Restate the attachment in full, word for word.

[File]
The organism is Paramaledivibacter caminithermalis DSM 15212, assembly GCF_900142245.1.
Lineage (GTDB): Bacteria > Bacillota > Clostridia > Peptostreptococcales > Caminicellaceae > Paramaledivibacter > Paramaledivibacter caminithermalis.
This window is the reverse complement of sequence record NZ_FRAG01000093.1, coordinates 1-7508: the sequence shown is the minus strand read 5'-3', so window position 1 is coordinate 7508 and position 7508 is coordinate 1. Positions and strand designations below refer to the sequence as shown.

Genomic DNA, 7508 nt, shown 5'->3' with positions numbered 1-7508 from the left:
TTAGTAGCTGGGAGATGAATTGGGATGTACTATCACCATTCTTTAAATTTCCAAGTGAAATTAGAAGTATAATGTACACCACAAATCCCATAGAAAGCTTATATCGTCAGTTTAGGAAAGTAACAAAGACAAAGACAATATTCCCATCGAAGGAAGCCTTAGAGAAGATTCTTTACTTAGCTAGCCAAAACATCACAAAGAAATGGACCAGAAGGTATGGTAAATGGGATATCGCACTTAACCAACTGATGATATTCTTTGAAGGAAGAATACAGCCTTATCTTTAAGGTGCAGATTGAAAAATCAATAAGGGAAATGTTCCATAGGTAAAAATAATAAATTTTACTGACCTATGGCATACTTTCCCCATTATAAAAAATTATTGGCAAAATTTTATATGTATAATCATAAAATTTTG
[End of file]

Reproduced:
The organism is Paramaledivibacter caminithermalis DSM 15212, assembly GCF_900142245.1.
Lineage (GTDB): Bacteria > Bacillota > Clostridia > Peptostreptococcales > Caminicellaceae > Paramaledivibacter > Paramaledivibacter caminithermalis.
This window is the reverse complement of sequence record NZ_FRAG01000093.1, coordinates 1-7508: the sequence shown is the minus strand read 5'-3', so window position 1 is coordinate 7508 and position 7508 is coordinate 1. Positions and strand designations below refer to the sequence as shown.

Genomic DNA, 7508 nt, shown 5'->3' with positions numbered 1-7508 from the left:
TTAGTAGCTGGGAGATGAATTGGGATGTACTATCACCATTCTTTAAATTTCCAAGTGAAATTAGAAGTATAATGTACACCACAAATCCCATAGAAAGCTTATATCGTCAGTTTAGGAAAGTAACAAAGACAAAGACAATATTCCCATCGAAGGAAGCCTTAGAGAAGATTCTTTACTTAGCTAGCCAAAACATCACAAAGAAATGGACCAGAAGGTATGGTAAATGGGATATCGCACTTAACCAACTGATGATATTCTTTGAAGGAAGAATACAGCCTTATCTTTAAGGTGCAGATTGAAAAATCAATAAGGGAAATGTTCCATAGGTAAAAATAATAAATTTTACTGACCTATGGCATACTTTCCCCATTATAAAAAATTATTGGCAAAATTTTATATGTATAATCATAAAATTTTG